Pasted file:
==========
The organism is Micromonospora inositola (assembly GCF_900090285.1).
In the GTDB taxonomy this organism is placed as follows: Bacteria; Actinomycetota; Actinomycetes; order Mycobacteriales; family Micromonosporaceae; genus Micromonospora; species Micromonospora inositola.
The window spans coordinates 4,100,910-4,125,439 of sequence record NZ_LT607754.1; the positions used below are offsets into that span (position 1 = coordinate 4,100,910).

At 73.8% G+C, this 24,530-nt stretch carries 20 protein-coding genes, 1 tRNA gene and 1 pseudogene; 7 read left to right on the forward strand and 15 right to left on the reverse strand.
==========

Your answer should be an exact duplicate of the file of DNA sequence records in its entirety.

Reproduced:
The organism is Micromonospora inositola (assembly GCF_900090285.1).
In the GTDB taxonomy this organism is placed as follows: Bacteria; Actinomycetota; Actinomycetes; order Mycobacteriales; family Micromonosporaceae; genus Micromonospora; species Micromonospora inositola.
The window spans coordinates 4,100,910-4,125,439 of sequence record NZ_LT607754.1; the positions used below are offsets into that span (position 1 = coordinate 4,100,910).

At 73.8% G+C, this 24,530-nt stretch carries 20 protein-coding genes, 1 tRNA gene and 1 pseudogene; 7 read left to right on the forward strand and 15 right to left on the reverse strand.